The Moon has always fascinated photographers and filmmakers for a variety of reasons. It can be romantic, spooky, and dramatic or it can be a standalone subject.
With that said, it's not the easiest subject to photograph. We're here to help with these 21 dos and don'ts of photographing the moon.
1. Know the moon phases
If you're going to photograph the moon, you might as well know when to do it. There are plenty of smartphone apps and online calculators that will show you the phases of the moon. As a rule of thumb, there are 29.5 days between full moons. The full moon is by far the most photographed stage and apparently it's the easiest, but that's not the case.
2. Use Bracketing
Once you think you have the correct exposure, try a few variations around that value. Viewing a photo in the dark, on the camera's LCD screen can make it appear brighter than it actually is.
3. Shoot RAW
There probably aren't a lot of photographers who still shoot jpg, at least I hope not. Either way, RAW is the ideal format for shooting the moon and processing the selected images.
4. Enhance the details
Moon photography can bring out some amazing details. The surface of the moon is full of craters and with the right amount of detail, they can look amazing. Images right from the camera don't always have enough detail, so tweaking them a bit in Photoshop or Lightroom will help you get that beautiful, final image you want.
5. Use a tripod
There are two solid reasons for using a tripod. Number one is that you're going to work in low light. Number two is that you will be using a long lens. Your subject is 238,900 miles away and even the slightest camera movement will be visible on the photo.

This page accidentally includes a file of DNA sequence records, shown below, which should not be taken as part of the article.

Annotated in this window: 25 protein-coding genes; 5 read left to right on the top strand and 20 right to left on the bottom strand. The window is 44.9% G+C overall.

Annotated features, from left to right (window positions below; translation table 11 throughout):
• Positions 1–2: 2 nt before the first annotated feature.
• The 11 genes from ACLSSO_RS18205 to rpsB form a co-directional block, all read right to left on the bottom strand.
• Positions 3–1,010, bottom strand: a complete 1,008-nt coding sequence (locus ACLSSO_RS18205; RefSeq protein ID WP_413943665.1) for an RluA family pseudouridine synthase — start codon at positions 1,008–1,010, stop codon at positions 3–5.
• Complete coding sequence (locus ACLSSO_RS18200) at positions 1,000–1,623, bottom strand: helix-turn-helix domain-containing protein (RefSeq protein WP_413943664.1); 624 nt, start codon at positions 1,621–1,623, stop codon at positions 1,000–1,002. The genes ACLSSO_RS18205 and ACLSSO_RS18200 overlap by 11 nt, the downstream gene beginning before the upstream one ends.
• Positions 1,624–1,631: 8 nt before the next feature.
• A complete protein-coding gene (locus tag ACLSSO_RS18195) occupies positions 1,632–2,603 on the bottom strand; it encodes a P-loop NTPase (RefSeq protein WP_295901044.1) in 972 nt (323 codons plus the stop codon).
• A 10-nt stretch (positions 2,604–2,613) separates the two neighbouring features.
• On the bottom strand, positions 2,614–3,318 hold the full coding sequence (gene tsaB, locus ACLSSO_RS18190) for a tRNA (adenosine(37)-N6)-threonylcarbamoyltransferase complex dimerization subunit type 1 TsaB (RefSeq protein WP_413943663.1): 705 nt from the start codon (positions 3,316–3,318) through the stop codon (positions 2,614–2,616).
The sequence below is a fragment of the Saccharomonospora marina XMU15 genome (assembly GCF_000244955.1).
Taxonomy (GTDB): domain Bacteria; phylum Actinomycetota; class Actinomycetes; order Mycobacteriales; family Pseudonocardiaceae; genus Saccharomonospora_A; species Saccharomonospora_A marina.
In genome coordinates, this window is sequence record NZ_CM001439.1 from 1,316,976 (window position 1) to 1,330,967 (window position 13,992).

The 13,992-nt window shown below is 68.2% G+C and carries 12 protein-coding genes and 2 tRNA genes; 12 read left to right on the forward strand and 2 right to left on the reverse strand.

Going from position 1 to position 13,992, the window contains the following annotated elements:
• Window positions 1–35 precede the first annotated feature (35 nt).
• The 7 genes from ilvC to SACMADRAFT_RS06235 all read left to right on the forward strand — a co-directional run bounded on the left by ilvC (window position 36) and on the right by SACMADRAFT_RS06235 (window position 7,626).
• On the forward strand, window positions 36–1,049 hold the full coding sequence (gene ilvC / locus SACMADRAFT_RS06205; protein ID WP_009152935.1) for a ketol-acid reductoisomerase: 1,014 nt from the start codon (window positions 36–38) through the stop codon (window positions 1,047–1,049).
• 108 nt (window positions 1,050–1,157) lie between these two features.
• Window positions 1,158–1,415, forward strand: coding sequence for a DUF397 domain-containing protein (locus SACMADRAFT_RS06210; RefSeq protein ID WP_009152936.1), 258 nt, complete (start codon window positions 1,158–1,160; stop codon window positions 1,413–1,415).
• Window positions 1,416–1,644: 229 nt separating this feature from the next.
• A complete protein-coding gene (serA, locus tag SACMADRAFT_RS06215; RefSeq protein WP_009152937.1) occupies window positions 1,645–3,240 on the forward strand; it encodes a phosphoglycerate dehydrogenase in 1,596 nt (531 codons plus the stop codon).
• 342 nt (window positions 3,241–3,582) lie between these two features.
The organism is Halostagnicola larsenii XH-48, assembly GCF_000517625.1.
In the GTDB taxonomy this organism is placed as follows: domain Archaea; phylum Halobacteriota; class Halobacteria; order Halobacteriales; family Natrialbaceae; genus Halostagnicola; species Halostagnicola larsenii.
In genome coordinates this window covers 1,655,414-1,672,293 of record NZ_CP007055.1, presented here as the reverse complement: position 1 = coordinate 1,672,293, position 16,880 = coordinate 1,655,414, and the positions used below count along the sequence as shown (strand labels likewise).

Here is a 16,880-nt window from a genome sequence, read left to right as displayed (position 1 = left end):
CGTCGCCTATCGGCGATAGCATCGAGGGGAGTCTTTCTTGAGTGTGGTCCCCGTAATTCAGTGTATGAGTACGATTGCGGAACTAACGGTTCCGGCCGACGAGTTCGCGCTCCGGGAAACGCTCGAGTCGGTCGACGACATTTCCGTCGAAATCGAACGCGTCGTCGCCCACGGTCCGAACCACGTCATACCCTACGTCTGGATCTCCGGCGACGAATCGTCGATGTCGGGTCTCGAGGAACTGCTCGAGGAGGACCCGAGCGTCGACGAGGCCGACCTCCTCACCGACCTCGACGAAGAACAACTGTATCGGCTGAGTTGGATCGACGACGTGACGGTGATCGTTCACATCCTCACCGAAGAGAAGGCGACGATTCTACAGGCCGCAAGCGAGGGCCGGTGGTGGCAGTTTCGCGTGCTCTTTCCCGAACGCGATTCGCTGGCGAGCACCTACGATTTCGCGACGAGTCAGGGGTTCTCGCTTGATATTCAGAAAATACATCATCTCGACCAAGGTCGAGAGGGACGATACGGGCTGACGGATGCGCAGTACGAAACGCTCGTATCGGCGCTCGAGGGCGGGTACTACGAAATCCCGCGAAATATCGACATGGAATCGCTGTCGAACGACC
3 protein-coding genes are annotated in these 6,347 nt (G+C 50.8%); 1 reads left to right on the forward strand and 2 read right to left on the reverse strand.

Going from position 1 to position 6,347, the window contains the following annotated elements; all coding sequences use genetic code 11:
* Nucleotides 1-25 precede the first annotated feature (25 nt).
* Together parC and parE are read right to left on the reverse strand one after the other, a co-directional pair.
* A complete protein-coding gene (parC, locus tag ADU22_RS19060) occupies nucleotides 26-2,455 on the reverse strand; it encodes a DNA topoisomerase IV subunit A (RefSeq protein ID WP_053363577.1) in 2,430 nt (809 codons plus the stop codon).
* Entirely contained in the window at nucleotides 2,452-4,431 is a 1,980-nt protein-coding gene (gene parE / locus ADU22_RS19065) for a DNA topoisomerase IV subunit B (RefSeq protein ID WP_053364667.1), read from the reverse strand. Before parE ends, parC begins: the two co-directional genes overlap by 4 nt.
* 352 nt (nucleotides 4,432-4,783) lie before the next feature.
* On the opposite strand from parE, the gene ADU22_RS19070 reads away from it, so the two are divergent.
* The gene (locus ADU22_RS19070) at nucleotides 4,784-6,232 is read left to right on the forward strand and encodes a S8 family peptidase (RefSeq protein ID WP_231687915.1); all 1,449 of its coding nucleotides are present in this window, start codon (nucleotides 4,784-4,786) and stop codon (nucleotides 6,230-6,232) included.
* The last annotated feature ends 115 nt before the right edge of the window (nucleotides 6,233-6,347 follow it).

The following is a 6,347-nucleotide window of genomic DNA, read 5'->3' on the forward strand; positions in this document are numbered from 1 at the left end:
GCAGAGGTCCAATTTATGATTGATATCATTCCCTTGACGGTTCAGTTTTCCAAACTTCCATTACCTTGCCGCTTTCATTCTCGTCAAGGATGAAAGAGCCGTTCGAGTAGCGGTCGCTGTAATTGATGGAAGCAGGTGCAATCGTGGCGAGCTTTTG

6. Use a long lens
As I've mentioned, you're going to need a long lens. 300mm or longer should be decent.
7. Try the "Looney 11" rule
You've probably heard of the "sunny f16"rule. The Looney 11 is somewhat similar. Set the aperture to f11 and match the shutter speed to the ISO. So, if you're using an ISO value of 100, select a shutter speed of 1/125s.
8. Use mirror lock-up
To increase your chances of ultra sharp images, use mirror lock-up if your camera allows it. In normal use, when you snap a picture, the mirror in the camera travels up and down again, causing minor vibration that can ultimately affect sharpness. Lock it up to stay safe.
9. Focus manually
Make your life simpler by focusing manually. You don't want your camera struggling to focus each time you press the shutter button. Focus once, set it to manual and then start shooting.
10. Repeat the process
Chances are you're not going to get awesome moon shots on your first attempt. Don't be discouraged by that. Keep going and photograph the moon constantly because it's the only way to actually increase your success rate.
11. Use a timer or remote
Stability is essential and that's why you're going to be using a tripod. But to make sure the image is recorded in absolute stable conditions, release the shutter with a remote control or use the camera's self timer.